8 tools I use on a daily basis as a developer

I’m a weak man, I hardly resist the temptation of trying out the new shiny tools. An impossible task given the myriad of new products shared every day. And yet, there are a few tools that stick with my daily routine.

It’s funny now that I think about it because I use most of them without even noticing it. They’re not tools but rather power-ups over things I do everyday. That’s the beauty of great products: they’re so useful they become invisible.

But let’s skip the marketing blabla and get to the point. Here are 8 tools I use daily, in no particular order:


A desktop application that records your screen. You can draw a zone and press “record”. The recording is hosted on their server which means you can share it right away. It comes in two forms: video and gif. I use it especially to show a reproduction of a bug or go through a user interface interaction.

Lately, I also used it to create a gif to showcase a Chrome extension I made: contrib-awakens.

contrib-awakens recording, edited with iMovie and exported as a gif.

Download Recordit.

GitHub Hovercard

This Chrome extension dedicated to GitHub adds tooltips to issues, pull requests, comments and literally everything. For example, you can hover a pull request to have a preview of it. A must have, one may say.

Preview a pull request. The block is scrollable so you can read the whole pull request description.

Download GitHub Hovercard for Chrome.


As you probably noticed, I’m not a native english speaker. But thankfully, Grammarly is here to help and displays warnings when it spots mistakes. And it’s not just about stupid typos, it’s really helping me improving my english writing. At least I hope so!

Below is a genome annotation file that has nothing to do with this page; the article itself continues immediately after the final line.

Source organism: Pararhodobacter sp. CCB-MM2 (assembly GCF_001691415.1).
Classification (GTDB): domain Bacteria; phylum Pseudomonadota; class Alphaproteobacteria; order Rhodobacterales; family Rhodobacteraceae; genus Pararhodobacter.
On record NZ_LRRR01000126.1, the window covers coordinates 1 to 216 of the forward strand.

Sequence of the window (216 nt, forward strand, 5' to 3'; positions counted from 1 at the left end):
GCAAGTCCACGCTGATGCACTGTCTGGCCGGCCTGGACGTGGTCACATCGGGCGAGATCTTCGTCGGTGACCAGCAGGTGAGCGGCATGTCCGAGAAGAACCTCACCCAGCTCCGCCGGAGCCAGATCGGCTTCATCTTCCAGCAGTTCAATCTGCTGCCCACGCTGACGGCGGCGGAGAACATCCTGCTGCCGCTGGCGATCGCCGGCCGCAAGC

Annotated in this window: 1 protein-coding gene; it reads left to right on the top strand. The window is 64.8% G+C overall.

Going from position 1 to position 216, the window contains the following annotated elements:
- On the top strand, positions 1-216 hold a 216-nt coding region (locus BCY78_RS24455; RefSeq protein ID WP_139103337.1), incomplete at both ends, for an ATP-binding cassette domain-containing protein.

Download Grammarly for Chrome.


Do yourself a favor: forget about your passwords and leave them to LastPass. It’s a free tool that generates and remember your passwords. Well, technically you still need to keep in mind 1 password: LastPass’. But that’s it. There’s a paying plan but the free one is more than enough. Also, you can install a mobile application to have access to your passwords anywhere.

Signup on LastPass.


Displays GitHub (and GitLab, for that matter) repositories dependencies. They’re separated in two categories: production and development. It’s great for quick looks over a project’s dependency size but also to discover cool projects. I don’t know about you but I rarely dig into a package.json. With this extension, I often stumble upon interesting packages.

Hard to tell it’s not a GitHub’s feature, right?

Download npmhub for Chrome.


Once again a GitHub enhancer. This one makes import paths clickable so you can navigate through them. For example, you can click on the path in import foo from ‘../foo’ to open foo.js. It’s not JavaScript specific though, it supports a bunch of languages.

Download Octolinker for Chrome.

Refined GitHub

Yeah I know, that’s a lot of GitHub stuff. This one is hard to describe as it adds quite a lot of nifty things. Here are a few highlights from the readme:

  • Linkifies branch references in pull requests
  • Linkifies URLs in code
  • Linkifies issue references in code comments
  • Adds user avatars to Reactions
  • Shows current filename in the sticky pull request header
  • Shows user’s full name in comments
  • Adds labels to comments by the original poster

Download Refined GitHub for Chrome.


Shameless plug here since this one’s my creation. It’s a Chrome extension that lets you insert a title, paragraph of text, email address or URL into inputs. By default, it will insert funny programmers puns so check it out!

Bonus point: you can configure the source to use your coworkers punchlines for instance.

Download Wizipsum for Chrome.

And… That will be it. I hope you will enjoy those tools as much as I do. And please feel free to share your own list, I’m eager to discover what improves your routine 👍

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